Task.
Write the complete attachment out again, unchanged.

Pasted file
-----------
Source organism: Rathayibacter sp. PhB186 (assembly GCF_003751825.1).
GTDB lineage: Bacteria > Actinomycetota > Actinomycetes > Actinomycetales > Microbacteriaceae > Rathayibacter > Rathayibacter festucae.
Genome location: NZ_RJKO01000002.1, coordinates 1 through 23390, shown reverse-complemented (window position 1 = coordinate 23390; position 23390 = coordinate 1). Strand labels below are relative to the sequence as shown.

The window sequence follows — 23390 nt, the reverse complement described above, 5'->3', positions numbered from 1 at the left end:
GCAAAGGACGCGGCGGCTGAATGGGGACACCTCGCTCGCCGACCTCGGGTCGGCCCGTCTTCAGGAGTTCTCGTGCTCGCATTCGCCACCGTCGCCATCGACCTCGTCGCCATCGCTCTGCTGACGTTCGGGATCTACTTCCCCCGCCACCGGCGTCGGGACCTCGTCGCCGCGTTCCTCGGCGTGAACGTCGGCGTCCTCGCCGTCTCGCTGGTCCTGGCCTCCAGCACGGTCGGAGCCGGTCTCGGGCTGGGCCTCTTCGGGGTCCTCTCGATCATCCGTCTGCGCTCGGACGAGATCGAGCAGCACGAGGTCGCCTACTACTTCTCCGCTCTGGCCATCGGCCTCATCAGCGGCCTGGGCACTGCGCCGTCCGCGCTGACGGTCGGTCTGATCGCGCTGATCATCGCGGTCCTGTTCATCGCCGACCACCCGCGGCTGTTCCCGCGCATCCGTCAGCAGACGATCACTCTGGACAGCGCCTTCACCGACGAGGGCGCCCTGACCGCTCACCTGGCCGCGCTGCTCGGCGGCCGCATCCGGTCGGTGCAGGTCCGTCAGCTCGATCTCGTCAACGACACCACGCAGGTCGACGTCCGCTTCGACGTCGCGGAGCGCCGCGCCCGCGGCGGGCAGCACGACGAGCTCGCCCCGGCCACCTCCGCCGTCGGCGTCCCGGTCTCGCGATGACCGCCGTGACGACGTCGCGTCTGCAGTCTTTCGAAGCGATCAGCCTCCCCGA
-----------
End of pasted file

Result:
Source organism: Rathayibacter sp. PhB186 (assembly GCF_003751825.1).
GTDB lineage: Bacteria > Actinomycetota > Actinomycetes > Actinomycetales > Microbacteriaceae > Rathayibacter > Rathayibacter festucae.
Genome location: NZ_RJKO01000002.1, coordinates 1 through 23390, shown reverse-complemented (window position 1 = coordinate 23390; position 23390 = coordinate 1). Strand labels below are relative to the sequence as shown.

The window sequence follows — 23390 nt, the reverse complement described above, 5'->3', positions numbered from 1 at the left end:
GCAAAGGACGCGGCGGCTGAATGGGGACACCTCGCTCGCCGACCTCGGGTCGGCCCGTCTTCAGGAGTTCTCGTGCTCGCATTCGCCACCGTCGCCATCGACCTCGTCGCCATCGCTCTGCTGACGTTCGGGATCTACTTCCCCCGCCACCGGCGTCGGGACCTCGTCGCCGCGTTCCTCGGCGTGAACGTCGGCGTCCTCGCCGTCTCGCTGGTCCTGGCCTCCAGCACGGTCGGAGCCGGTCTCGGGCTGGGCCTCTTCGGGGTCCTCTCGATCATCCGTCTGCGCTCGGACGAGATCGAGCAGCACGAGGTCGCCTACTACTTCTCCGCTCTGGCCATCGGCCTCATCAGCGGCCTGGGCACTGCGCCGTCCGCGCTGACGGTCGGTCTGATCGCGCTGATCATCGCGGTCCTGTTCATCGCCGACCACCCGCGGCTGTTCCCGCGCATCCGTCAGCAGACGATCACTCTGGACAGCGCCTTCACCGACGAGGGCGCCCTGACCGCTCACCTGGCCGCGCTGCTCGGCGGCCGCATCCGGTCGGTGCAGGTCCGTCAGCTCGATCTCGTCAACGACACCACGCAGGTCGACGTCCGCTTCGACGTCGCGGAGCGCCGCGCCCGCGGCGGGCAGCACGACGAGCTCGCCCCGGCCACCTCCGCCGTCGGCGTCCCGGTCTCGCGATGACCGCCGTGACGACGTCGCGTCTGCAGTCTTTCGAAGCGATCAGCCTCCCCGA